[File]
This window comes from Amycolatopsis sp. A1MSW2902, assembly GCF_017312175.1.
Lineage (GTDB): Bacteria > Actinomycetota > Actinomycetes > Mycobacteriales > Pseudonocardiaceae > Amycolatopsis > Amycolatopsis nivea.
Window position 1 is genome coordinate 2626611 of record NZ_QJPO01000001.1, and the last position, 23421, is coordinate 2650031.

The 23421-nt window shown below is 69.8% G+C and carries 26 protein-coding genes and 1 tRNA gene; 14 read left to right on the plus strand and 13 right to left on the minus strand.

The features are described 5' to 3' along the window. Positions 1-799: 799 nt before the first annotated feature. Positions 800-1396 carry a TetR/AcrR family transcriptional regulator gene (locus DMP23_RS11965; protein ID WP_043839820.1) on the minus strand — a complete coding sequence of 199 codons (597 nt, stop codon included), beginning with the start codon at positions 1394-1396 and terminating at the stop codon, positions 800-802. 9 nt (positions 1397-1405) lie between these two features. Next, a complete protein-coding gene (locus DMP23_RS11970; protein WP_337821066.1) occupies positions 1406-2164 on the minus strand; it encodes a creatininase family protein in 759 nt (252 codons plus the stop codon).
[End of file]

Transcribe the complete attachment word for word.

This window comes from Amycolatopsis sp. A1MSW2902, assembly GCF_017312175.1.
Lineage (GTDB): Bacteria > Actinomycetota > Actinomycetes > Mycobacteriales > Pseudonocardiaceae > Amycolatopsis > Amycolatopsis nivea.
Window position 1 is genome coordinate 2626611 of record NZ_QJPO01000001.1, and the last position, 23421, is coordinate 2650031.

The 23421-nt window shown below is 69.8% G+C and carries 26 protein-coding genes and 1 tRNA gene; 14 read left to right on the plus strand and 13 right to left on the minus strand.

The features are described 5' to 3' along the window. Positions 1-799: 799 nt before the first annotated feature. Positions 800-1396 carry a TetR/AcrR family transcriptional regulator gene (locus DMP23_RS11965; protein ID WP_043839820.1) on the minus strand — a complete coding sequence of 199 codons (597 nt, stop codon included), beginning with the start codon at positions 1394-1396 and terminating at the stop codon, positions 800-802. 9 nt (positions 1397-1405) lie between these two features. Next, a complete protein-coding gene (locus DMP23_RS11970; protein WP_337821066.1) occupies positions 1406-2164 on the minus strand; it encodes a creatininase family protein in 759 nt (252 codons plus the stop codon).